Part of me was freaking out over what I could feel that she was not saying, while the other part was noting that Manitou’s coping level in the face of off-the-charts liver values was most likely due to his daily energy work. The vet did not say that Manitou could go into liver failure really easily, but I could tell by the tone in her voice that she was concerned about that possibility when she said we had to stop the pills immediately, and Manitou had to go on liver supplements.
My ability to “feel” the energy and the meaning behind it brought up unresolved guilt and grief over two former cat companions who had died of similar issues.
My first cat Lepus (the other half of my logo, and my best friend in the world) was diagnosed as hyperthyroid. Sadly, he was too old, and his condition too advanced, for the pills to be able to turn things around in time (radiation therapy was not available in those days). He died in my arms of a stroke. The other cat was Houdini, who tragically died due to liver failure induced by a medication that did not agree with him.
After saying good-bye to the vet, and hanging up the phone, I dissolved into tears. It was definitely time to do my own clearing work before trying to make ANY decisions with respect to Manitou.
After my clearing work I was calmer, and felt able to take it one step at a time. Moving forward, I will have a conversation with Manitou and see what his wishes are. I will do whatever I have to financially (treatment is not cheap) and otherwise, so that he will have the best opportunities for a quality life. That does means my accepting that days spent in confinement may be more than Manitou is able, or willing, to handle. I will do whatever he wants, for as long as he wants. And isn’t that what really matters?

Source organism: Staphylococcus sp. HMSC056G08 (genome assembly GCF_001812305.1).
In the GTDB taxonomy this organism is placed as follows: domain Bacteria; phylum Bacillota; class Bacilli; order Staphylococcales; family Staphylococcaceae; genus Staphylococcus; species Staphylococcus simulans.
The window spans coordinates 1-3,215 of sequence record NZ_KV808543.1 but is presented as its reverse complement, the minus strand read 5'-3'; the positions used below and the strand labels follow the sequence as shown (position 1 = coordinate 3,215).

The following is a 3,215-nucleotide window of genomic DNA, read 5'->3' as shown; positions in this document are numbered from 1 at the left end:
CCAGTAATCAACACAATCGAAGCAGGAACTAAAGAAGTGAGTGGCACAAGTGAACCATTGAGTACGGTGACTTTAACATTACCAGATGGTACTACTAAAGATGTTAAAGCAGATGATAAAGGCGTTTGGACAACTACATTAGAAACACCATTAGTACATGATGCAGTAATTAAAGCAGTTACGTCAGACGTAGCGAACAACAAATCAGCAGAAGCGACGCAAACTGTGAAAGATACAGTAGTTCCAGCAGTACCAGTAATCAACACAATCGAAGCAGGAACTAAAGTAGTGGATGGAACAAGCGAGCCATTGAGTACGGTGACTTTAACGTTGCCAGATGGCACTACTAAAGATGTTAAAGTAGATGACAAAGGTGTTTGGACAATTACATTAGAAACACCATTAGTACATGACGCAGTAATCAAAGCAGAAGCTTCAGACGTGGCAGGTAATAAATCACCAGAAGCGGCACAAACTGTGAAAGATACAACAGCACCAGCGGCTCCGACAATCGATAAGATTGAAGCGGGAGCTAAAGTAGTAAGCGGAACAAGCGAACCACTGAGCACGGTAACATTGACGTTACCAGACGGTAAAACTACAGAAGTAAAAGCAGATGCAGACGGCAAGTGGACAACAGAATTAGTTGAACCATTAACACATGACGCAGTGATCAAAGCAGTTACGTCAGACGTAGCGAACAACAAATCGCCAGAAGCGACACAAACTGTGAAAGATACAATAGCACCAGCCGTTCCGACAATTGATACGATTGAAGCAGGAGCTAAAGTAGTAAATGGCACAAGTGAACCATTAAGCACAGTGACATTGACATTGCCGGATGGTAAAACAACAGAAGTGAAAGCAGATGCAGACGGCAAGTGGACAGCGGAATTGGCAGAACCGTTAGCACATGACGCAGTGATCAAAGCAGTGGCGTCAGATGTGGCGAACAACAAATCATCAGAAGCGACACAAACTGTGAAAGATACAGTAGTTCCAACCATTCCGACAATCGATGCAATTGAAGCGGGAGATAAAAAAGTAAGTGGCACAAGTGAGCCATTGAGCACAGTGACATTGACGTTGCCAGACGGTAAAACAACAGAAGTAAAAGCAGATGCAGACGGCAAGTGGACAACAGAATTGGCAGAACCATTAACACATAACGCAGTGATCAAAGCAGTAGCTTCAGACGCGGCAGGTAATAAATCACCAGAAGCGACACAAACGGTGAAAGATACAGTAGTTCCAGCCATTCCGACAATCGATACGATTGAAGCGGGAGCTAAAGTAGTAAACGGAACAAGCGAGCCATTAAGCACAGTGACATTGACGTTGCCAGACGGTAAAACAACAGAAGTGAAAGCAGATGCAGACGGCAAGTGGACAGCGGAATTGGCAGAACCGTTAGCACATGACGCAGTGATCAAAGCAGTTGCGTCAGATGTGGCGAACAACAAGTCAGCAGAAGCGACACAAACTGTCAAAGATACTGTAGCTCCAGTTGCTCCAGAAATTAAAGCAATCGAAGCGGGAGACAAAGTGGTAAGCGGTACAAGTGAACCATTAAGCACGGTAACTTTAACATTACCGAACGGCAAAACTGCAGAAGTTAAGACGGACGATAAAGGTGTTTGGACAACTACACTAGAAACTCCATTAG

And that brings me to the rest of this article and marketing—which I dislike—but how else can I let folks know what is going on?
Yes, I have personal drama and responsibilities in my own life. But I also have responsibilities in my professional life. And one of those is my pledge to the animals to bring the people to them in ceremony so that together we can create a better world for all.
During our last Evening Walk on the Wild Side at the Woodland Park Zoo (last because the zoo has currently discontinued the evening program), lioness Adia (who had never spoken to me previously) addressed me directly. Referring to the work that I do in teaching folks how to meet with the Zoo Animal Ambassadors, she forcefully said, “Don’t stop.” Tearfully I promised I wouldn’t—no matter what.
So, I would love to have as many folks as possible join me in what the animals consider a very important mission. Please join me for Listening to Zoo Animal Ambassadors and help the Animal Ambassadors realize their dreams and wishes.
Rose De Dan, Manitou and Night Sky
Wild Reiki and Shamanic Healing
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A WILD WAY TO HEAL
Rose De Dan, Wild Reiki and Shamanic Healing LLC, is an animal communicator, Reiki Master Teacher, shamanic energy healer, and author. Her classes, sessions and ceremonial work are inspired by wild and domestic animals who have issued a call to action for personal and global healing.
Her book Tails of a Healer: Animals, Reiki and Shamanism features heartwarming stories about animals and their role in her evolution as an energy worker and shamanic healer.